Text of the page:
NoCo Winter 2019

Page 56

Ready To Start A Food Business? One Founder’s Tips by Brady Stewart

So, you are considering starting a specialty food company? You’ve seen them at farmer’s markets, boutique stores, specialty food shops and even at the grocery store. Whether it’s pickles, hot sauces, kombucha or jellies/jams, it seems like everywhere one looks, there’s a new and creative craft food item. Like a lot of people, you’ve probably thought at some point “I could do that” or “I have a great recipe” or even “Could I make money doing that?”

BUSINESS Know Your Regulations

As someone who has started his own specialty food business and is still in the throes of expanding and building a small business, I get asked, “How did you get started?” For this reason, I decided to share some of my insights and experience about what it’s like to start a specialty food business in Northern Colorado.

You will need to understand that there are regulations and taxes. Even in a business-friendly and creatively open state like Colorado, this is true. That being said, this can vary wildly. Luckily there are multiple resources you can find online and from government agencies. You can also contact a food company with a similar product. People are usually more than willing to help. My recommendation would be to apply for a federal tax number and form an LLC. The rest will depend on your product and its potential market.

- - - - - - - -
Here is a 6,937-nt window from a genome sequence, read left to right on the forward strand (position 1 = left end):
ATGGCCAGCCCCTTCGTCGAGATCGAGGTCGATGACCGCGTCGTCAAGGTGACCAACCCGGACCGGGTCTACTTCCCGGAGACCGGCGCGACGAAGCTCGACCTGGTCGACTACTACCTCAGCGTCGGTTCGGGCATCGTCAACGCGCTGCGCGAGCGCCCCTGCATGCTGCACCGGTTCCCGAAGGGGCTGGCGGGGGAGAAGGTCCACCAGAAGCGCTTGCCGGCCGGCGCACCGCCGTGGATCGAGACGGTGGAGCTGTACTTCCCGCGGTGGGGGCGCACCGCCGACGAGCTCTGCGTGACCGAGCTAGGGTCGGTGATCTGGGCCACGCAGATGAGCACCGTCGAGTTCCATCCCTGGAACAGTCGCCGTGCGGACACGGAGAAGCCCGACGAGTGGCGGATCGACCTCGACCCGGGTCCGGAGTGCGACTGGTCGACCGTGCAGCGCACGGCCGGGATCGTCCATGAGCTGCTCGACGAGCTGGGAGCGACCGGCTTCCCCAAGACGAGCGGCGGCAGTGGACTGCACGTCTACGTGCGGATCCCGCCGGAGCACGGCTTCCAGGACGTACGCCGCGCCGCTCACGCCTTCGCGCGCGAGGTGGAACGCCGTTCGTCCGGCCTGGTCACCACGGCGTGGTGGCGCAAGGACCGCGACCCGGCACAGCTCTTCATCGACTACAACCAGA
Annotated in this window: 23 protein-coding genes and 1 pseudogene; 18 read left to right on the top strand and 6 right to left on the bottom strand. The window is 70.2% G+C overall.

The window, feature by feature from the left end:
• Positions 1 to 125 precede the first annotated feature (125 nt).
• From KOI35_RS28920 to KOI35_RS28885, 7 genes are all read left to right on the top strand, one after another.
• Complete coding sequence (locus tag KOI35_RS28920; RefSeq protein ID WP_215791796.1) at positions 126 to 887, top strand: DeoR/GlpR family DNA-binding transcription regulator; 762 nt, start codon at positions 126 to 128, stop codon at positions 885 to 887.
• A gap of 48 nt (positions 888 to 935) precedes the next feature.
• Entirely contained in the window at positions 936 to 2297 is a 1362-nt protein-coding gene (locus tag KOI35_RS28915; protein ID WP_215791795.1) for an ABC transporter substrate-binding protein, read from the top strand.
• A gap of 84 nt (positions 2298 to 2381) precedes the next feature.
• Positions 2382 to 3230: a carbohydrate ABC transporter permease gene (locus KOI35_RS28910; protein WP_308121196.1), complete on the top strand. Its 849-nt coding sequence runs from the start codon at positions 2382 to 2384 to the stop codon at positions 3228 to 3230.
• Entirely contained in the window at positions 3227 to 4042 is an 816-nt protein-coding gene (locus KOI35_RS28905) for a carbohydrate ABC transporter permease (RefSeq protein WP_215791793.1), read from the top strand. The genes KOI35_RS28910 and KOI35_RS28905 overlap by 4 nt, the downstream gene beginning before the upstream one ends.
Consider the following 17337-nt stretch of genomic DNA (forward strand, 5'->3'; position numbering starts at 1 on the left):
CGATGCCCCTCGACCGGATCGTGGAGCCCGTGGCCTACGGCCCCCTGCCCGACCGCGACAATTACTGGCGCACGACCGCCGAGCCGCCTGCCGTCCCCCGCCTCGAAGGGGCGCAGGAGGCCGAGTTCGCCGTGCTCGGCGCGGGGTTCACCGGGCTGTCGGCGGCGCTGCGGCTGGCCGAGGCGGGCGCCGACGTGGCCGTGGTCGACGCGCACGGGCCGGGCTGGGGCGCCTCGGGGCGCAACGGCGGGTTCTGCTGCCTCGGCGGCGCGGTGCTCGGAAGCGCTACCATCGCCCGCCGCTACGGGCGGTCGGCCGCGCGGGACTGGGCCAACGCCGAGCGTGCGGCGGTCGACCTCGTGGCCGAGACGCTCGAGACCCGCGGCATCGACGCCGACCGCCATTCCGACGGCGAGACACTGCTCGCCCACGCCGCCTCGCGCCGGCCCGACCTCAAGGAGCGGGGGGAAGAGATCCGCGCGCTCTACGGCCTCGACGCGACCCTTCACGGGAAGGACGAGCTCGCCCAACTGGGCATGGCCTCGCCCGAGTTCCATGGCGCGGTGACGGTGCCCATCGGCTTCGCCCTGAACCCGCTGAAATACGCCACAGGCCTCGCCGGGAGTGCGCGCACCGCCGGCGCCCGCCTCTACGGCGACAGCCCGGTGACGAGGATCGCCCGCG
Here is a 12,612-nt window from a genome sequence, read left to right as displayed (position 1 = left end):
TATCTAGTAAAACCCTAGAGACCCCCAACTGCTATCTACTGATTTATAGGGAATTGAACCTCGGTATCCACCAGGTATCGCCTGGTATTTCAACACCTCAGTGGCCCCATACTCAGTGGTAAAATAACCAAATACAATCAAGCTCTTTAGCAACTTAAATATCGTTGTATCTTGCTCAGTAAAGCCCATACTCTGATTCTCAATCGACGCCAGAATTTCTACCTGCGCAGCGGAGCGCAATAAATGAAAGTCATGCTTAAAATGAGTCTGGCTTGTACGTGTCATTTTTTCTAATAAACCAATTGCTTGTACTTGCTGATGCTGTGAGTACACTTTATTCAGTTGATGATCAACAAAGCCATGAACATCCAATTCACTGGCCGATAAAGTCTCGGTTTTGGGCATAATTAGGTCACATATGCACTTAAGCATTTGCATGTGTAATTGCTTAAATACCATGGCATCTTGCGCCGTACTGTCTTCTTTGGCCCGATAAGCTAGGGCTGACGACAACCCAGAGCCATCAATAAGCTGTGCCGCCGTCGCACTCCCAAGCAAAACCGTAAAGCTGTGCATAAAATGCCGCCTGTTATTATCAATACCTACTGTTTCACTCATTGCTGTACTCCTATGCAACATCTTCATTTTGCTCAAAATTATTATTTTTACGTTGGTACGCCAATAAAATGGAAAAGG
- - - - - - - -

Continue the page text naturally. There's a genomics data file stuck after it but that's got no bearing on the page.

Know and Love Your Product

Know Your Target Customers

This should go without saying. Food should be a passion and a food business should be no different. This is not a “get rich quick” scheme. It should be something one enjoys doing, in which one takes much pride. Also, people in Colorado know and love food and know what is good. They’ll know if something is less than qualitative. This fact can also be a “positive” as people in Northern Colorado are open to new, creative and quality products.

This took me a while to grasp. To whom will you be marketing and selling your product? This isn’t always just “people who eat”. Is your product for people who like to try new things? People who like a convenience factor in their food? People who enjoy buying local? Determine your target market. I learned my “target customers” are people interested in cooking who are looking for new flavors and who enjoy a locally made product.